The chief engineer the M/V Katerina, which was equipped with pipes to bypass an important water pollution-control device, was sentenced today to eight months in federal jail for his conviction on obstruction of justice charges.
Edgardo A. Guinto, 49, of the Philippines, was sentenced this afternoon in Los Angeles by United States District Judge Florence-Marie Cooper.
Guinto pleaded guilty to the obstruction charge in January, admitting that he allowed the bypassing of the oil-water separator on the Katerina, that he instructed crew members to remove and conceal the bypass pipe when the ship came into Long Beach, and that he made fraudulent entries in the ship's pollution-prevention records known as the Oil Record Book.
The captain of the Katerina, Ioannis Kallikis, 65, of Athens, Greece, pleaded guilty in February to an obstruction of justice charge. By pleading guilty, Kallikis admitted that he acted corruptly and with the intent to impede a Coast Guard investigation into pollution violations by advising other crew members that officials of the operator of the ship wanted the crew to destroy the incriminating telexes. Kallikis is scheduled to be sentenced by Judge Cooper on April 4.
The ship's second engineer, Rolan O. Sullesta, 42, pleaded guilty in January to one charge of obstruction of justice for concealing one of two bypass pipes used on the vessel from the Coast Guard inspectors. Sullesta is scheduled to be sentenced on April 11.
The operator of the Katerina, DST Shipping, Inc. of Thessaloniki, Greece, pleaded guilty to two felony charges related to this water pollution case. DST pleaded guilty to obstruction of an official proceeding and failing to maintain an accurate Oil Record Book. DST was sentenced to probation, during which time its ships will be subject to special scrutiny. The company also paid a $1 million fine.
In its plea agreement, DST acknowledges that "on numerous occasions" during an approximately six-month period in 2004 the Katerina discharged oil-contaminated bilge water and oil sludge into the ocean. Furthermore, the shipping company acknowledges that it directed the Katerina crew to conceal the bypass pipe from U.S. authorities.
The Katerina is a Maltese-flagged, 600-foot-long, 16,320-ton cargo ship that arrived at the Port of Long Beach on September 10. The Katerina, which was carrying steel products, berthed on September 14. According to court documents, crew members contacted dock workers and reported that they had been directed to throw trash, as well as to discharge sewage and oil, into the ocean. A transport workers union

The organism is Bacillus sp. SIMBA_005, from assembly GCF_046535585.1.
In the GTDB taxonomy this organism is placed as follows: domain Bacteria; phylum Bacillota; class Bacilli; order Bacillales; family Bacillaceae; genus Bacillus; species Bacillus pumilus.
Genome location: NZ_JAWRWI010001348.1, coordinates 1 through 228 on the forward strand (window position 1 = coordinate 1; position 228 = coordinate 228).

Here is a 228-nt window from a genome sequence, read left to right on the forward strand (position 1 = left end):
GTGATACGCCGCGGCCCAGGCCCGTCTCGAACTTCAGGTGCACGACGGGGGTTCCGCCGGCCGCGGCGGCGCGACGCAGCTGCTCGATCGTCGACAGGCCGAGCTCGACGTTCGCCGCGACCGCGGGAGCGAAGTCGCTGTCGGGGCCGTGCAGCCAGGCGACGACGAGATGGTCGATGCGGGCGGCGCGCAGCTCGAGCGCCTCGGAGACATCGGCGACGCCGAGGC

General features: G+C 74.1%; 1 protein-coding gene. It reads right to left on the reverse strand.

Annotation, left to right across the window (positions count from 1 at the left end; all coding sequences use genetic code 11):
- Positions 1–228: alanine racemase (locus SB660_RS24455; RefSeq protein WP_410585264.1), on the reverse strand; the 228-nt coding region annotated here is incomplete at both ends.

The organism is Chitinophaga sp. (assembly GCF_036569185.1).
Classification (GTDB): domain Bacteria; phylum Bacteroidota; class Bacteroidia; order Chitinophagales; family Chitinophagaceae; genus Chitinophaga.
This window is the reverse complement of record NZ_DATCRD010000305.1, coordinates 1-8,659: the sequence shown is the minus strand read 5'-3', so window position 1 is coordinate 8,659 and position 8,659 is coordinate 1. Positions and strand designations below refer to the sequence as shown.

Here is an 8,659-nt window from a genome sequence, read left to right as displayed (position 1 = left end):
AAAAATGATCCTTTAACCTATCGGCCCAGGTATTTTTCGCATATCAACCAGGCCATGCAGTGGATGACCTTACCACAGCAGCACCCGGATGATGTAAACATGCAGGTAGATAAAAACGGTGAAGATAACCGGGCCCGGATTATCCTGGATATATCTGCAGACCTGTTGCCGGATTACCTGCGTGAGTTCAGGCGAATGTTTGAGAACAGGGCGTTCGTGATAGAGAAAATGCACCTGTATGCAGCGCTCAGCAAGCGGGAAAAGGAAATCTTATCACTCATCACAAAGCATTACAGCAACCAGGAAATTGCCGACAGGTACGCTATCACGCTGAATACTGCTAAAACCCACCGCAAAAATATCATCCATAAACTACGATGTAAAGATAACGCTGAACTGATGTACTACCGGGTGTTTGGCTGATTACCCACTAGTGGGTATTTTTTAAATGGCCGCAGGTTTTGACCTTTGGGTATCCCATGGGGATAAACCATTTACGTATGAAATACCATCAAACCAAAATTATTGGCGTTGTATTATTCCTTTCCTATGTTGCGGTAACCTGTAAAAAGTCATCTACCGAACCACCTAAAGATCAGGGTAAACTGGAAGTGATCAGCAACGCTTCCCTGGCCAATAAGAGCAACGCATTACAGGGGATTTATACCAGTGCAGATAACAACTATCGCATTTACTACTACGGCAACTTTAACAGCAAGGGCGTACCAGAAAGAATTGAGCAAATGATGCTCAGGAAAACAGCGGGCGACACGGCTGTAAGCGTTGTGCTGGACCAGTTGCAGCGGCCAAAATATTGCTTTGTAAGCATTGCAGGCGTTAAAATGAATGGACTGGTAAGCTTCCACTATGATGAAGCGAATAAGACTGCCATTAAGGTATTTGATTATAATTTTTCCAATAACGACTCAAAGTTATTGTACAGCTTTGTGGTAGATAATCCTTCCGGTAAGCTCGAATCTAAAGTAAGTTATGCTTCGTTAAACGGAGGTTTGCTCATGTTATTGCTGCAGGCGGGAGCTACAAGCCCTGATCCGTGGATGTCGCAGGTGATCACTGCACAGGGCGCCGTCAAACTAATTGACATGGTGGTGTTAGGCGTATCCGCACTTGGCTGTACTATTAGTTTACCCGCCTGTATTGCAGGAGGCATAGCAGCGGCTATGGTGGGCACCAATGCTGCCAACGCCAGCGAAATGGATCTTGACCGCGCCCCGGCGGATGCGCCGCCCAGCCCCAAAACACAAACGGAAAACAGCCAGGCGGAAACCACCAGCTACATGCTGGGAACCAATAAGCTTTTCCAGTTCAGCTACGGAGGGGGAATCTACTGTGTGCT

representative contacted the Coast Guard and asked for an inspection of the vessel.
On the night of September 14, Coast Guard inspectors boarded the Katerina and saw evidence that the ship's oil-water separator was not being used. Pursuant to United States law and international treaties, all large ships, such as the Katerina, are required to operate an oil-water separator to remove oil from bilge water that is discharged into the ocean. All such ships are also required to maintain a Oil Record Book, which is signed by the captain and must document all oil discharges.
A second inspection on September 15 revealed piping designed to bypass the oil-water separator. Inspectors also found evidence that oil had recently been discharged overboard from the ship.
At Guinto's sentencing hearing today, Judge Cooper noted that the "violations were planned and ordered by a despicable corporation" and that Guinto did "intentionally participate in these crimes."
This case is the result of an investigation by the United States Coast Guard Marine Safety Office, the Coast Guard Investigative Service and the United States Environmental Protection Agency's Criminal Investigation Division. The case was jointly prosecuted by the United States Attorney's Office and the Los Angeles City Attorney's Office.